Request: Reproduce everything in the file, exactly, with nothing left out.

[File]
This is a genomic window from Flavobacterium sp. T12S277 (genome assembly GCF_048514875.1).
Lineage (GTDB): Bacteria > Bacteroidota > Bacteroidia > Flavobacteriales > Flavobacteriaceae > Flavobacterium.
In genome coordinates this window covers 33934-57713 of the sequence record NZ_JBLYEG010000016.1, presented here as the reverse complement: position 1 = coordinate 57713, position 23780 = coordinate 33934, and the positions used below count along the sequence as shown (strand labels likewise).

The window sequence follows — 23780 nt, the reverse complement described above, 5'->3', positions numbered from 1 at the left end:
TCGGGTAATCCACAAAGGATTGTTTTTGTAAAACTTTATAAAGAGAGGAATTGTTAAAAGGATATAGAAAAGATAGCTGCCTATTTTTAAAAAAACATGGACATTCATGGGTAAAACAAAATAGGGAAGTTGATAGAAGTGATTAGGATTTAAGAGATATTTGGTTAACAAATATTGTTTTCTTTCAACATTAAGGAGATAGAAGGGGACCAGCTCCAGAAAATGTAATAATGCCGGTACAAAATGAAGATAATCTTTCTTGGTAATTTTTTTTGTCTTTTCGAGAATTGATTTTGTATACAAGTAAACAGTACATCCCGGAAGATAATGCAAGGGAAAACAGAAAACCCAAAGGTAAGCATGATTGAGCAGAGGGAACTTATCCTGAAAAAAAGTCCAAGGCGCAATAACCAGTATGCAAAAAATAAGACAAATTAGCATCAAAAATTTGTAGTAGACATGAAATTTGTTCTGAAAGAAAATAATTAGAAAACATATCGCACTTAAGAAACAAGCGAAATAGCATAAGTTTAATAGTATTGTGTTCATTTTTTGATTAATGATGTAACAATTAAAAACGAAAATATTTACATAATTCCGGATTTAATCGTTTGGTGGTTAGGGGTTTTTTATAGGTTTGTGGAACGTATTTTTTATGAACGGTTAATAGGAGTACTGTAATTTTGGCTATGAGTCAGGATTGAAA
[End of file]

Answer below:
This is a genomic window from Flavobacterium sp. T12S277 (genome assembly GCF_048514875.1).
Lineage (GTDB): Bacteria > Bacteroidota > Bacteroidia > Flavobacteriales > Flavobacteriaceae > Flavobacterium.
In genome coordinates this window covers 33934-57713 of the sequence record NZ_JBLYEG010000016.1, presented here as the reverse complement: position 1 = coordinate 57713, position 23780 = coordinate 33934, and the positions used below count along the sequence as shown (strand labels likewise).

The window sequence follows — 23780 nt, the reverse complement described above, 5'->3', positions numbered from 1 at the left end:
TCGGGTAATCCACAAAGGATTGTTTTTGTAAAACTTTATAAAGAGAGGAATTGTTAAAAGGATATAGAAAAGATAGCTGCCTATTTTTAAAAAAACATGGACATTCATGGGTAAAACAAAATAGGGAAGTTGATAGAAGTGATTAGGATTTAAGAGATATTTGGTTAACAAATATTGTTTTCTTTCAACATTAAGGAGATAGAAGGGGACCAGCTCCAGAAAATGTAATAATGCCGGTACAAAATGAAGATAATCTTTCTTGGTAATTTTTTTTGTCTTTTCGAGAATTGATTTTGTATACAAGTAAACAGTACATCCCGGAAGATAATGCAAGGGAAAACAGAAAACCCAAAGGTAAGCATGATTGAGCAGAGGGAACTTATCCTGAAAAAAAGTCCAAGGCGCAATAACCAGTATGCAAAAAATAAGACAAATTAGCATCAAAAATTTGTAGTAGACATGAAATTTGTTCTGAAAGAAAATAATTAGAAAACATATCGCACTTAAGAAACAAGCGAAATAGCATAAGTTTAATAGTATTGTGTTCATTTTTTGATTAATGATGTAACAATTAAAAACGAAAATATTTACATAATTCCGGATTTAATCGTTTGGTGGTTAGGGGTTTTTTATAGGTTTGTGGAACGTATTTTTTATGAACGGTTAATAGGAGTACTGTAATTTTGGCTATGAGTCAGGATTGAAA